• Tax Exemption: All the benefits Maria received are exempt from tax because each category falls within the exempted limits provided by the BIR under Revenue Regulations No. 11-2018.

Considering the PHP 90,000 Threshold:

Maria also received her 13th-month pay of PHP 60,000, which is also tax-exempt up to PHP 90,000 (including de minimis benefits).

  • Total Non-Taxable Compensation: PHP 61,100 (de minimis) + PHP 60,000 (13th-month pay) = PHP 121,100
  • Since the combined amount of de minimis benefits and the 13th-month pay exceeds the PHP 90,000 threshold, the excess amount of PHP 31,100 would typically be subject to income tax.

Try our Deminimis Benefits Calculator!

De Minimis Benefits Calculator

De Minimis Benefits Calculator







































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Conclusion

The de minimis benefits are any benefits given to the employees by the employee, which are mandated by law. In the computation of taxable income for the employee, any excess beyond the allowable amount of 90,000 tax exemption Philippines will be part of the taxable income. The taxable benefits are determined if the services exceed the de minimis benefits threshold per benefit. You accumulate all excess amounts of those benefits to compute if there is any excess on the total de minimis benefits threshold.

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23 comments

  1. How about this? My total salary for 2021 is 377444 and other pay that includes allowances is 84000.
    I was taxes 32000 for the year. Am i entitled to a refund?

    1. Please check your 2316 and then file your annual income tax to see if you have tax refund or tax payable. I can’t compute the actual tax since I don’t have the actual data. There are other Information needed in computing ITR.

  2. Hi, is the conversion of unused sick leave of a private employee is included in the 90,000 thresholds? Or it is taxable in full automatically? Thank you

  3. What if i have 2 employers and receiving allowances and other benefits from both employers. Am i entitled to 90,000.00 limit per employer?

  4. Hi, is the conversion of unused sick leave of a private employee is included in the 90,000 thresholds? Or it is taxable in full automatically? Thank you

  5. if meal allowance for overtime/night shift is not taxable, why the regular 8 hrs work meal allowance is taxable?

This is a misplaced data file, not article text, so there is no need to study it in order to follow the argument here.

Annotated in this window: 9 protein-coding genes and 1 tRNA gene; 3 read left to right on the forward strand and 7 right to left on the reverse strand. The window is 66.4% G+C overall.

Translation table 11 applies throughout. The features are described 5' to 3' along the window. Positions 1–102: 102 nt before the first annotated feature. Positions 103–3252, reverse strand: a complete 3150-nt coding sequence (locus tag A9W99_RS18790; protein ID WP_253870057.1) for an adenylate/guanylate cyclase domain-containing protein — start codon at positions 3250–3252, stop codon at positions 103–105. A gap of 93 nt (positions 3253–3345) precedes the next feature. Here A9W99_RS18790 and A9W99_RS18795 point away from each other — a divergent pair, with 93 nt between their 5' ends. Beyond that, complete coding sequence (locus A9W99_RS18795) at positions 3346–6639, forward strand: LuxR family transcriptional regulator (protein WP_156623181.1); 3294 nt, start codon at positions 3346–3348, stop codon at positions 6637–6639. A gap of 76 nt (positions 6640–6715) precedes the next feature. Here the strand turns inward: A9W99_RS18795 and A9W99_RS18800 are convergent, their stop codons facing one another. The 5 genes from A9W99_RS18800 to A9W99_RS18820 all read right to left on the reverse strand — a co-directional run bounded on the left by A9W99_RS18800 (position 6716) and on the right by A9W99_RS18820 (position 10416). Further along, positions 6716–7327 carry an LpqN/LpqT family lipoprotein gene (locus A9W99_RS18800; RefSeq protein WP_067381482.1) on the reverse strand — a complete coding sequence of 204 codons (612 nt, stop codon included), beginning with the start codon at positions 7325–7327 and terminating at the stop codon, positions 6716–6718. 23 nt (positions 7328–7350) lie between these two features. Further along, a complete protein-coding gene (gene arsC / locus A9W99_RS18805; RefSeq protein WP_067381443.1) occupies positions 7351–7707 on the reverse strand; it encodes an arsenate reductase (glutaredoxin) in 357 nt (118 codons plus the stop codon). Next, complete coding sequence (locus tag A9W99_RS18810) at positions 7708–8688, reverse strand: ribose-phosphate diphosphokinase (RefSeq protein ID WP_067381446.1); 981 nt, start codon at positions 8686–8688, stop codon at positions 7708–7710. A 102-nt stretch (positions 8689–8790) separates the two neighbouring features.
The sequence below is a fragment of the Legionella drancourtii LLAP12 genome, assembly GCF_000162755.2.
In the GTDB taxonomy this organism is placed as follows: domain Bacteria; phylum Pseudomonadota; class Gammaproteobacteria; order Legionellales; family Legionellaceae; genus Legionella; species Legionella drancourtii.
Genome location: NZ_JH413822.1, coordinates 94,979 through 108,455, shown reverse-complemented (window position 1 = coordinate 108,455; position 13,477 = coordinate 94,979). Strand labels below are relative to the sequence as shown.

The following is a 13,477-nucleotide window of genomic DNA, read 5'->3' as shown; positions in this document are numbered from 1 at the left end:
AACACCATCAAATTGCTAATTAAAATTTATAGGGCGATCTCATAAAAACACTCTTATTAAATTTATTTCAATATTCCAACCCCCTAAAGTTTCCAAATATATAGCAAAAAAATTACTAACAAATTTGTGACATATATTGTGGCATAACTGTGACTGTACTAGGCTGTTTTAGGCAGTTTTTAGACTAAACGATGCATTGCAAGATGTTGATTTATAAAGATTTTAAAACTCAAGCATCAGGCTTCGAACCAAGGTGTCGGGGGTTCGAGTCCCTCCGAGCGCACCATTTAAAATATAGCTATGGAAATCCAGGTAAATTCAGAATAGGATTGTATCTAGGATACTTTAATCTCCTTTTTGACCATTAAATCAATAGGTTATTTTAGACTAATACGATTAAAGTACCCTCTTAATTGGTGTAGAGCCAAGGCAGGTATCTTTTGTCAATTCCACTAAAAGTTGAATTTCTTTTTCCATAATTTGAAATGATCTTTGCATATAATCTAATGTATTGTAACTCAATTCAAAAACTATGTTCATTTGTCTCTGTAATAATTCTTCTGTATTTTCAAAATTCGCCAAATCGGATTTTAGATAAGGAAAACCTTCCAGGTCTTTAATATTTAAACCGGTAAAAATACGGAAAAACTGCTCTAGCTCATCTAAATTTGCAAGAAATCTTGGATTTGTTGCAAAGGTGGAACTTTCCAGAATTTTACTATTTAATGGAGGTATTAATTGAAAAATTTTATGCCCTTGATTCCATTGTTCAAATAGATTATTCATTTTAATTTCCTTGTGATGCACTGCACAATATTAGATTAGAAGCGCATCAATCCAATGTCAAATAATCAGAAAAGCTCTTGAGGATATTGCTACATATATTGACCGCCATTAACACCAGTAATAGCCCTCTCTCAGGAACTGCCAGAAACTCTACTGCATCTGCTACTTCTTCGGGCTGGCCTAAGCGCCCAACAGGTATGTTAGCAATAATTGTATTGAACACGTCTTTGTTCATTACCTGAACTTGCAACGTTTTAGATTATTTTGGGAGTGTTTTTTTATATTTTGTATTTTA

6. Is the Personal Economic Relief Allowance included in the computation of 90,000 treshhold? Is it included in the 2316 in which part?

  7. Basically de minimis benefit and the 90k cap is different? So if I have an allowance which was part of my taxable benefit I can offset that to whatever remaining balance of the 90k cap so it won’t be taxable anymore?

    1. The above benefits are not subject to income tax as long as within the exempted amount per benefits listed. However, any excess beyond the given amount will be subject to 90k threshhold- including other benefits not listed as deminis benefits. Please specify what type of allowance.

  8. Hi
    What if my 13th month already exceeded the 90k ceiling? Does it mean that my full clothing allowance is subject to tax?

  9. Hi
    I’ve been receiving my salary and payslip from my company showing that all incentives and allowances are not taxable. But when it comes to BIR form 2316, they added all those incentives and allowances resulting in high tax due.

    Question,
    Can i dispute this to our company accountant? Or is there any legal remedy to lessen my tax due? On my knowledge those incentives and allowances should not be in form 2316 since it was not being taxed on my monthly salary.

    Thanks

    1. Thanks for contacting us. What you can do is, compare the 2316 and the annual income tax return filed by your company. You can see whether there’s a tax refund or payable on your side.

      All incentives and benefits, general are not taxable however, when the total incentives and benefits exceeded the 90,000 threshholds then the excess are subject to tax.

  10. How about a 15,000.00 Anniversary Bonus, is it part of the 90,000. 00 threshold in full or is it allowed to split it. The first 5000 as se minimis benefit and the other 10,000.00 to be included in the 90,000 threshold? Thanks

  11. I think there’s an inconsistency in the example above, such that the 2,500 rice allowance is based on 1-month threshold of 2,000. While the clothing allowance of 10,000 is based on an annual threshold of 6,000. I was just clarifying that the rice allowance should also be annualized?